Every day is women’s day

Social media reminded me as soon as I opened my eyes that it was international women’s day, and I cannot help but compare it to all other hypocritical celebratory days like Valentine’s or even Independence. Let’s drink to women everywhere so tomorrow we can go back to throwing the empty bottles at their faces for daring to be just that: women.

It took me several years to appreciate the fact that I was a woman, to celebrate my double x chromosomes and proudly wear the label. As a child, all I could distinguish of the female gender was the “fragile” stamp we seemed to all receive at birth, one we couldn’t wash off or replace in a society too stubborn to acknowledge our strength, our power and our deserving all the same rights and opportunities as our male counterparts. Then I woke up, and how glad I was to finally brandish my lipstick and fire away all the sparks my womanhood had bestowed upon me.

However I can’t shake the feeling that giving women a day to celebrate them somewhat diminishes their value, just like Valentine’s or mother’s and father’s day diminish all the fireworks our loved ones deserves every single day. It also feels filled with hypocrisy, the way everyone picks up pink pens and paper on this one day, writes a post on Facebook quoting whichever prominent feminist the internet provides in the search results, and then goes back to not caring or worse, going against what feminism stands for the day after. Your neighbour is a human you should respect, not catcall when she picks up her newspaper in her bathrobe. Your waitress is serving you to pay her bills, not to worship all the nonsense you think you are entitled to utter as a paying customer. That girl didn’t wear a skirt for you, she wore it because she feels good in it. That lady is feeding her child so he is well nourished and can grow to become someone who will stand up for the mothers you deny the right to breastfeed in public spaces because it makes you queasy. Every woman is a being to be respected just like any other being on Earth, with beautiful superpowers like those of procreation and overflowing emotion and empathy. To all those who still doubt it, our hormones are one of our sources of magic.

Ultimately, everyday should be women’s day and mother’s day and an occasion for all those beautiful celebrations to remind us that we should love each other with no boundaries, no misogyny or sexism or antiquated patriarchal ideas on the place of women in society. A woman’s place is wherever she deems fit, wherever she feels comfortable, wherever she feels useful and hopefully, wherever that is, she can feel safe and strong.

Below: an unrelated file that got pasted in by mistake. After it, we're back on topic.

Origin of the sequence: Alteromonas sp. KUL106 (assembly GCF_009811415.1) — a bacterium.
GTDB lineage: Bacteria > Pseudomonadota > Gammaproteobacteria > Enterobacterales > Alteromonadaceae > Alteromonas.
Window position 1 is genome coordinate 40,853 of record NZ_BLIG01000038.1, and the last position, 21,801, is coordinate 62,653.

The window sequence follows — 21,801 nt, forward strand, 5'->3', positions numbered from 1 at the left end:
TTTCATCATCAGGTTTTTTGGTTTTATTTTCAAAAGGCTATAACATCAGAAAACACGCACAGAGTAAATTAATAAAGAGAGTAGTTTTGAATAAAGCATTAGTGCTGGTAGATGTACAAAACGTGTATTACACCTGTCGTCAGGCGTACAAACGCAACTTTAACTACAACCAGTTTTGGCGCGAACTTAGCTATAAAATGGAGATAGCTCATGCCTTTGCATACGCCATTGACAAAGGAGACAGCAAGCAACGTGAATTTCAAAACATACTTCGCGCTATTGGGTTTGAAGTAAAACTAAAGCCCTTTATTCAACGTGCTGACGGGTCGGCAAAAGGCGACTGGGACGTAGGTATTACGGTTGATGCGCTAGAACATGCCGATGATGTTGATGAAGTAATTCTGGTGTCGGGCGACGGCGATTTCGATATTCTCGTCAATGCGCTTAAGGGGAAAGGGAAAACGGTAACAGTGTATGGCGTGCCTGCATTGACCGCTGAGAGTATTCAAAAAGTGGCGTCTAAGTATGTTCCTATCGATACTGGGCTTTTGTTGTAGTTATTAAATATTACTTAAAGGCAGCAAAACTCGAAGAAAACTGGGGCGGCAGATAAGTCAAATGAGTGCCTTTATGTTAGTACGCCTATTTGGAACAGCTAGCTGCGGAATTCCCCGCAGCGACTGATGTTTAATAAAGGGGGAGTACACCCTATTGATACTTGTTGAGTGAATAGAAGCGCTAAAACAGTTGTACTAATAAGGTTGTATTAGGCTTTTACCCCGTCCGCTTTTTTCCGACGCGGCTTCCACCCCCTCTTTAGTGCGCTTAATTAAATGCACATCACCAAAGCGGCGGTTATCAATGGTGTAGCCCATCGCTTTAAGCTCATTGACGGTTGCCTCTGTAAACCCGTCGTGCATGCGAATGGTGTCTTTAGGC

Scissors ate my hair

I woke up yesterday, looked in the mirror and just decided to take the leap; goodbye my curly locks, time to see why Jean Seberg and Audrey Hepburn were so fond of their short hairdos.

As my hairdresser gradually chopped one strand after the next, my heart felt extremely serene; it felt right. He made me remove my eyeglasses during the whole procedure making it impossible to see how much he was actually taking out of my not so demure hair. As he was putting the finishing touches, he gave me back my glasses and my piercing that had fallen off my ear – from all the excitement probably – and finally, after calmly gazing at a hazy shape swiftly sliding around me, I saw my reflection clearly in the mirror. My first emotion was relief; I liked it. Twirling around the salon trying to understand my new look, a sense of freedom graced me with its presence, freedom from the patriarchal stereotypes surrounding female beauty and how girls are supposed to have long hair to be deemed beautiful or feminine. I still looked like a girl, a girl I felt had been waiting to express her adrogyny proudly without the ridiculous assumption that short hair meant lesbian. I’m straight, but that doesn’t stop me from loving neckties and suspenders, or shopping in the men’s section because let’s face it, a tshirt covered in glitter and flower print pants don’t always make the cut; my closet would probably vomit them out anyway.

Then came the giggles, my first time brushing my newly acquired beast, my brush flying from my hand as I combed too far after my do and having my hair stand on my head because hey, now it can! Or taking a bath and not knowing how much shampoo to put only to drown in what was formerly an acceptable amount, trying to wring out the excess water but instead grabbing the air that now replaced my previous mass of hair and finally wrapping a huge towel around the tiny little bob left on my head. Laughing alone in the bathroom, as if my mum needed more proof of my insanity.

Funny how something as simple as hair can change a person, physically or psychologically, lift their mood a few centimeters at a time, maybe a colour and a comb stroke too. I have short hair now, it looks rock n’roll and I love it.